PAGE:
Our analysis revealed that multiple components of the immune response were strongly modulated in the small intestine of neonates with NEC. The data support the suggestion that the development of NEC is related to the immaturity of the intestinal mucosa in dealing with an altered microbiome [1, 2, 4, 18, 19]. Since a defect in the immune response is also a landmark of Crohn’s disease (CD) [2022], a chronic inflammatory bowel disease that also preferentially affects the terminal small intestine, we investigated whether NEC shares common functional alterations with CD. To address this question, the RNA-Seq data generated herein for NEC were compared with available microarray data generated from ileal CD samples from 4 studies [2326], leading to the identification of several common functional and canonical pathways including genes under evaluation for their usefulness as CD biomarkers that could be of interest for the non-invasive diagnosis of NEC.


Study population and informed consent

This multi-centre collaborative study recruited premature infants from neonatal intensive care units at the Centre Hospitalier Universitaire de Sherbrooke (Sherbrooke, QC, Canada), Erasmus MC-Sophia Children’s Hospital (Rotterdam, The Netherlands), Children’s Hospital of Eastern Ontario (Ottawa, ON, Canada) and Hôpital Pierre Zobda-Quitman (Fort-de-France, Martinique) between October 2008 and May 2013. Prior approval of the local Institutional Review Committees for the use of human material was obtained at each center. The overall project was approved by the Ethic Review Board on Human Health Research of the Centre Hospitalier Universitaire de Sherbrooke. Written informed consent from parents or guardians was obtained for each patient.

Premature infants having undergone bowel resection were eligible for the study. The diagnosis was confirmed by pathologists and clinical staging of NEC were based on the criteria of Bell et al. [8]. Freshly resected intestinal specimens taken from ileum were preserved in RNAlater (Ambion) before RNA extraction. Preterm patients who had undergone bowel resection for stage III acute NEC constituted our positive NEC cases and preterm patients who had undergone resection for diseases other than NEC made up the control (CTRL) group, as detailed in Table 1.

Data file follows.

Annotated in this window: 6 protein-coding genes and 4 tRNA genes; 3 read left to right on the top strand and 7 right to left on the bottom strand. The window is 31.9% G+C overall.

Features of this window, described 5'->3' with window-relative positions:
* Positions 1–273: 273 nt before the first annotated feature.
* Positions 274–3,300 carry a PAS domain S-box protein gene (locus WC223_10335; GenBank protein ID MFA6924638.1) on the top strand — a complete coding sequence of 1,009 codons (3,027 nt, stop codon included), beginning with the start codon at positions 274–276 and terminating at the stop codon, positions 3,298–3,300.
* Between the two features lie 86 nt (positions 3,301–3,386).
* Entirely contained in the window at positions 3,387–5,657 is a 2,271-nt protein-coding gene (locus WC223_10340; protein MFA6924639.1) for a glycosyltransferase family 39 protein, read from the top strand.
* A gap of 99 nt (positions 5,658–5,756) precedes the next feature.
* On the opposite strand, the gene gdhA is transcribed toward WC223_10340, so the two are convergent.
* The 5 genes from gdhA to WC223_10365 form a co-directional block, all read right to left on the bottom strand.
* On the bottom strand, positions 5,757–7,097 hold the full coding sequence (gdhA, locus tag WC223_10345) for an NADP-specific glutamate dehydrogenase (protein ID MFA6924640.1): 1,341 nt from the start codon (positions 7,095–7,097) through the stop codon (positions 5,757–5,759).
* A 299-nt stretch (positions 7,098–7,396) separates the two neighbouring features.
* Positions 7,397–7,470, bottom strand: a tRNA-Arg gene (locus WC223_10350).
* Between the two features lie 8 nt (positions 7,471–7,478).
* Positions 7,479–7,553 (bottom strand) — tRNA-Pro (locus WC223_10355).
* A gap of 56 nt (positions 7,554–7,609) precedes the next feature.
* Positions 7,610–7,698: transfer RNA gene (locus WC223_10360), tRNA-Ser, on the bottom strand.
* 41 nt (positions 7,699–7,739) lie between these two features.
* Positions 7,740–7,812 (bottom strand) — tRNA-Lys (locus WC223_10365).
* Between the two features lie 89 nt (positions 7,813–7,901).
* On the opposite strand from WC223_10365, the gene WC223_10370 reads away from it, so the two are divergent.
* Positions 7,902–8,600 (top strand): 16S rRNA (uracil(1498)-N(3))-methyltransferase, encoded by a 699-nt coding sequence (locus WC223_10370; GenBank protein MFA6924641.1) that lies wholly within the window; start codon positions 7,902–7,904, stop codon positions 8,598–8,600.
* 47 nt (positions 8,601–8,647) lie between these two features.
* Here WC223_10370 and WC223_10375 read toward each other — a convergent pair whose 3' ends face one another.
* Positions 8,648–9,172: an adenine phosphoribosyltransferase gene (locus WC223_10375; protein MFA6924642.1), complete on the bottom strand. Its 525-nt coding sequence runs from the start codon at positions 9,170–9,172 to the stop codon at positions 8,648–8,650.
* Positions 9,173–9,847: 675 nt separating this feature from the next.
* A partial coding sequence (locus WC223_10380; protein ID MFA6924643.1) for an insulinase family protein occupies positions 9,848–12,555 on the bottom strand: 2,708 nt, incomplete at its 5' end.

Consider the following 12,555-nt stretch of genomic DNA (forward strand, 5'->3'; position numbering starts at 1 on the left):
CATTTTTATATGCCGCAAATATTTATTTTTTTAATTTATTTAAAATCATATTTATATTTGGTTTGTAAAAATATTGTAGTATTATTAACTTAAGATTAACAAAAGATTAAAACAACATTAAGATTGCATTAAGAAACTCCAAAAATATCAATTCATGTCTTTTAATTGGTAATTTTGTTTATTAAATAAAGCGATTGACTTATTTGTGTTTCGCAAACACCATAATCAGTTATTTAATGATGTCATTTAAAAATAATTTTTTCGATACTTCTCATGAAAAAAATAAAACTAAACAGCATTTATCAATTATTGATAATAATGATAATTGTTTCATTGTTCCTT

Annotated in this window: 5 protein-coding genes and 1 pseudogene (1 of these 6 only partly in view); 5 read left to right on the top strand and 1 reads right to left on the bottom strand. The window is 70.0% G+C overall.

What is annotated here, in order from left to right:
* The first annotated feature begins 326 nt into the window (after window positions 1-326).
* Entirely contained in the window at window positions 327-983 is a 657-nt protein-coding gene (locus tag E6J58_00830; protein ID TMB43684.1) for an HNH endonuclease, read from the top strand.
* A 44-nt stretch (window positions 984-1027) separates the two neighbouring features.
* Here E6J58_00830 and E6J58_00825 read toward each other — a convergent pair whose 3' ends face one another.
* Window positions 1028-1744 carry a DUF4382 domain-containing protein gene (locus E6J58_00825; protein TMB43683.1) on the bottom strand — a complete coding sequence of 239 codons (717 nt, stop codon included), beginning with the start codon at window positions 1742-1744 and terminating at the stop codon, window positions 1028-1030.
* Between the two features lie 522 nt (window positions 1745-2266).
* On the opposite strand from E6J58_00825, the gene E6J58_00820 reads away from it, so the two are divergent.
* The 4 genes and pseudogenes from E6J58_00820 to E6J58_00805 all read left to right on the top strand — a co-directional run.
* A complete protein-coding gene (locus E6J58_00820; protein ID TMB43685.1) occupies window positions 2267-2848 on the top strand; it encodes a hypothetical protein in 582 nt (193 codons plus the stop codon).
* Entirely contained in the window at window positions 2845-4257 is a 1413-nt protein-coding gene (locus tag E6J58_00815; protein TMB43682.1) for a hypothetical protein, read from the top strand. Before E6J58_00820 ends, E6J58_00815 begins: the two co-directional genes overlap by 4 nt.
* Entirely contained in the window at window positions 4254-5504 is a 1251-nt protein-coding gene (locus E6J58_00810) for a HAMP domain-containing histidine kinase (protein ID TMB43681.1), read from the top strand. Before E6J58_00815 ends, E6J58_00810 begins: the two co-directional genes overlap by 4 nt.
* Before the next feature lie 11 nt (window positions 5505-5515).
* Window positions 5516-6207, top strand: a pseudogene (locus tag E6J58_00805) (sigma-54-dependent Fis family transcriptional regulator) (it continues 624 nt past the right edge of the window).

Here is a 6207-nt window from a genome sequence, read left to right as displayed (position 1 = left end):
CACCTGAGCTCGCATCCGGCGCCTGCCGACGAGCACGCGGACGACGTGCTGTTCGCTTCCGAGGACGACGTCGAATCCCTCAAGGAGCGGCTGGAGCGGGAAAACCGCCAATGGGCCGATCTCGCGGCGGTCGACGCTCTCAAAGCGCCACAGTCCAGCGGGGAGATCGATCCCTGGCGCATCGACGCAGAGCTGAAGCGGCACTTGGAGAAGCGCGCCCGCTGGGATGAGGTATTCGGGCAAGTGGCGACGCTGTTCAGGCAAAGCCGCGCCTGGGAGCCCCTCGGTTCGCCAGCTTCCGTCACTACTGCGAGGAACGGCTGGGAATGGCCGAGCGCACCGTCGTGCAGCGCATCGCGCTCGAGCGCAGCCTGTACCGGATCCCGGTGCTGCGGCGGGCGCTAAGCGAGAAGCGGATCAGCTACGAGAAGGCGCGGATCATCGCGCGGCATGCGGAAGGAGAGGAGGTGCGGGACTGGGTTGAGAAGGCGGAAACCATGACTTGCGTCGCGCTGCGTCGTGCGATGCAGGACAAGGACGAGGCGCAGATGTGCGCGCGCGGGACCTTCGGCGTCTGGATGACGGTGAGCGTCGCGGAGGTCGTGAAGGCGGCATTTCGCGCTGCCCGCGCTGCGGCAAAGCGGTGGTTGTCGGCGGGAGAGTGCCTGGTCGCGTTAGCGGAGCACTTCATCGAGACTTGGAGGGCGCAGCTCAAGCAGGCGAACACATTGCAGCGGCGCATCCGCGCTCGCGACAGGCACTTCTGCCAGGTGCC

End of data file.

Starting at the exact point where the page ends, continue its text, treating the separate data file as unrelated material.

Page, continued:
Table 1

Patient characteristics

Patient #


GA at birth (wk)

Birth weight (g)

GA at surgery (wk)

Diagnosis at surgery






33 5/7


33 6/7

Small intestinal perforation




26 6/7


29 4/7

Milk curd syndrome

Ileum, proximal



26 5/7



Meconium ileus




33 6/7


34 1/7

Bowel obstruction






39 2/7

Small intestinal atresia




33 4/7


33 4/7














25 3/7




Ileum, proximal



26 2/7







27 2/7


27 4/7





24 6/7




Ileum, terminal



26 2/7


35 1/7





25 4/7


27 1/7





29 6/7


30 6/7


Ileum, terminal



29 2/7


35 6/7


Ileum, terminal

BW birth weight, F female, GA gestational age, M male; a only used for qPCR

Sample preparation and RNA sequencing

Total RNA from intestinal specimens was extracted using the RNeasy Lipid Tissue total RNA mini kit (Qiagen, Valencia, CA). Extracted RNA samples underwent quality control assessment using the Agilent Bioanalyzer (Agilent, Santa Clara, CA) and all RNA samples submitted for sequencing had an RNA Integrity Number >7. Poly-A library preparation and sequencing were performed at the McGill University and Génome Québec Innovation Centre (Montréal, QC, Canada) as per standard protocols. Briefly, ribosomal RNA from each RNA sample was removed using TruSeq Stranded Total RNA with Ribo-Zero for Human (Illumina, San Diego, CA), then first-strand cDNA was generated using random hexamer-primed reverse transcriptase, followed by second-strand cDNA synthesis using RNase H and DNA polymerase, and ligation of sequencing adapters using the TruSeq RNA Library Preparation Kit (Illumina, San Diego, CA). The prepared libraries were then sequenced using Illumina’s HiSeq 2000 to obtain 50-bp single-end reads using four lanes (4 samples per lane). Sequence data quality check was performed using FastQC (v1.0.0).[27] The RNA-Seq data were mapped to the hg19 reference genome using TopHat for Illumina (v1.5) using default options. Assembly of transcripts and estimation of their abundance (FPKM: fragments per kilobase of exon per million fragments mapped) were calculated using Cufflinks software (v0.0.6) [27]. We used the program Cuffdiff (v0.0.7) [27] to test for differential transcript expression between CTRL and NEC (p < 0.05).

Functional pathway enrichment analysis

Ingenuity Pathway Analysis (IPA; Ingenuity Systems Inc., Redwood City, CA, USA) and ToppCluster [28] were used to identify functional pathway enrichment involved in NEC and CD. IPA generated a score for each predefined canonical pathway, which gave the likelihood that the set of genes in this pathway could be explained by chance alone. Canonical pathways with a score ≥2 have ≥99 % confidence that they are not generated by chance. ToppCluster generated P values (P < 0.05 with FDR correction) for human and mouse phenotypes associated with up-regulated or down-regulated genes in NEC and CD.